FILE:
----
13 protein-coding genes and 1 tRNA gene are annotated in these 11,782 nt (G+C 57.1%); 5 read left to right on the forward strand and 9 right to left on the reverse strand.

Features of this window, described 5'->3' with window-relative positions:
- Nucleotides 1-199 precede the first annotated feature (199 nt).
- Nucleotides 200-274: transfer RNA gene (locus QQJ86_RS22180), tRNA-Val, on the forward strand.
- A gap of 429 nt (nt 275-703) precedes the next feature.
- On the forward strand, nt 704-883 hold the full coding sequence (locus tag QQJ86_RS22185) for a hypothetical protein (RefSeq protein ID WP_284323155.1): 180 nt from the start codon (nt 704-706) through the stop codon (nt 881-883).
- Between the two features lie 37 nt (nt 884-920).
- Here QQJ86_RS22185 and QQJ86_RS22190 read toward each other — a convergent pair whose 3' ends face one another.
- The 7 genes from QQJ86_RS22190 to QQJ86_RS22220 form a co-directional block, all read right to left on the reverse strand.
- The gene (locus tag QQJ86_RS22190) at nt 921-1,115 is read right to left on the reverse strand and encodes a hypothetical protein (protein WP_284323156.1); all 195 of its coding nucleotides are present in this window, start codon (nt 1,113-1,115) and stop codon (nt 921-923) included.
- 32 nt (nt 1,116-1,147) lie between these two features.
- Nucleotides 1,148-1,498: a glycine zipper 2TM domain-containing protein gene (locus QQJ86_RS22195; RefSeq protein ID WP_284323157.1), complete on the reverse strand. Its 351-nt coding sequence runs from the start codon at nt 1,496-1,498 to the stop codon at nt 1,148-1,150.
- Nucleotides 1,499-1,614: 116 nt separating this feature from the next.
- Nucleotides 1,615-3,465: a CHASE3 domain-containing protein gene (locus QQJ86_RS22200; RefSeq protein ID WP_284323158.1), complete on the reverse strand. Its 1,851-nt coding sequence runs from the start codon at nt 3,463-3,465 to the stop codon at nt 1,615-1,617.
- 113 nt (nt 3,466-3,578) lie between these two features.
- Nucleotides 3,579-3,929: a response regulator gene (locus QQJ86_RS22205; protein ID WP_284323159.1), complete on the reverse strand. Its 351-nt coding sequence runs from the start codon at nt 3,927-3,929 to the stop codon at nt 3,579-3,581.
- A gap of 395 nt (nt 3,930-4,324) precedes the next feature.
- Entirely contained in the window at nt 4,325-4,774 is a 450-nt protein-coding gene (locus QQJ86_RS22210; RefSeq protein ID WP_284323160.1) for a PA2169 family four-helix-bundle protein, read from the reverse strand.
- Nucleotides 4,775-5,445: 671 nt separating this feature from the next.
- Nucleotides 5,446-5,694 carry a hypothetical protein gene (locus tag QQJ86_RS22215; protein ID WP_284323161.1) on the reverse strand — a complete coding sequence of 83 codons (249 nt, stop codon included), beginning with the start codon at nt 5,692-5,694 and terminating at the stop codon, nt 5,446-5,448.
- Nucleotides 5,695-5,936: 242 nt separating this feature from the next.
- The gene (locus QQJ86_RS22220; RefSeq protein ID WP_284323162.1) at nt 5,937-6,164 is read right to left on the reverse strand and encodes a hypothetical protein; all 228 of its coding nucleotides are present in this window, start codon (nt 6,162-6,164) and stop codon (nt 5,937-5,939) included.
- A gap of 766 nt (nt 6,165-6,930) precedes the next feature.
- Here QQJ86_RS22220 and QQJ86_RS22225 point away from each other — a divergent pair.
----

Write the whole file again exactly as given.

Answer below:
13 protein-coding genes and 1 tRNA gene are annotated in these 11,782 nt (G+C 57.1%); 5 read left to right on the forward strand and 9 right to left on the reverse strand.

Features of this window, described 5'->3' with window-relative positions:
- Nucleotides 1-199 precede the first annotated feature (199 nt).
- Nucleotides 200-274: transfer RNA gene (locus QQJ86_RS22180), tRNA-Val, on the forward strand.
- A gap of 429 nt (nt 275-703) precedes the next feature.
- On the forward strand, nt 704-883 hold the full coding sequence (locus tag QQJ86_RS22185) for a hypothetical protein (RefSeq protein ID WP_284323155.1): 180 nt from the start codon (nt 704-706) through the stop codon (nt 881-883).
- Between the two features lie 37 nt (nt 884-920).
- Here QQJ86_RS22185 and QQJ86_RS22190 read toward each other — a convergent pair whose 3' ends face one another.
- The 7 genes from QQJ86_RS22190 to QQJ86_RS22220 form a co-directional block, all read right to left on the reverse strand.
- The gene (locus tag QQJ86_RS22190) at nt 921-1,115 is read right to left on the reverse strand and encodes a hypothetical protein (protein WP_284323156.1); all 195 of its coding nucleotides are present in this window, start codon (nt 1,113-1,115) and stop codon (nt 921-923) included.
- 32 nt (nt 1,116-1,147) lie between these two features.
- Nucleotides 1,148-1,498: a glycine zipper 2TM domain-containing protein gene (locus QQJ86_RS22195; RefSeq protein ID WP_284323157.1), complete on the reverse strand. Its 351-nt coding sequence runs from the start codon at nt 1,496-1,498 to the stop codon at nt 1,148-1,150.
- Nucleotides 1,499-1,614: 116 nt separating this feature from the next.
- Nucleotides 1,615-3,465: a CHASE3 domain-containing protein gene (locus QQJ86_RS22200; RefSeq protein ID WP_284323158.1), complete on the reverse strand. Its 1,851-nt coding sequence runs from the start codon at nt 3,463-3,465 to the stop codon at nt 1,615-1,617.
- 113 nt (nt 3,466-3,578) lie between these two features.
- Nucleotides 3,579-3,929: a response regulator gene (locus QQJ86_RS22205; protein ID WP_284323159.1), complete on the reverse strand. Its 351-nt coding sequence runs from the start codon at nt 3,927-3,929 to the stop codon at nt 3,579-3,581.
- A gap of 395 nt (nt 3,930-4,324) precedes the next feature.
- Entirely contained in the window at nt 4,325-4,774 is a 450-nt protein-coding gene (locus QQJ86_RS22210; RefSeq protein ID WP_284323160.1) for a PA2169 family four-helix-bundle protein, read from the reverse strand.
- Nucleotides 4,775-5,445: 671 nt separating this feature from the next.
- Nucleotides 5,446-5,694 carry a hypothetical protein gene (locus tag QQJ86_RS22215; protein ID WP_284323161.1) on the reverse strand — a complete coding sequence of 83 codons (249 nt, stop codon included), beginning with the start codon at nt 5,692-5,694 and terminating at the stop codon, nt 5,446-5,448.
- Nucleotides 5,695-5,936: 242 nt separating this feature from the next.
- The gene (locus QQJ86_RS22220; RefSeq protein ID WP_284323162.1) at nt 5,937-6,164 is read right to left on the reverse strand and encodes a hypothetical protein; all 228 of its coding nucleotides are present in this window, start codon (nt 6,162-6,164) and stop codon (nt 5,937-5,939) included.
- A gap of 766 nt (nt 6,165-6,930) precedes the next feature.
- Here QQJ86_RS22220 and QQJ86_RS22225 point away from each other — a divergent pair.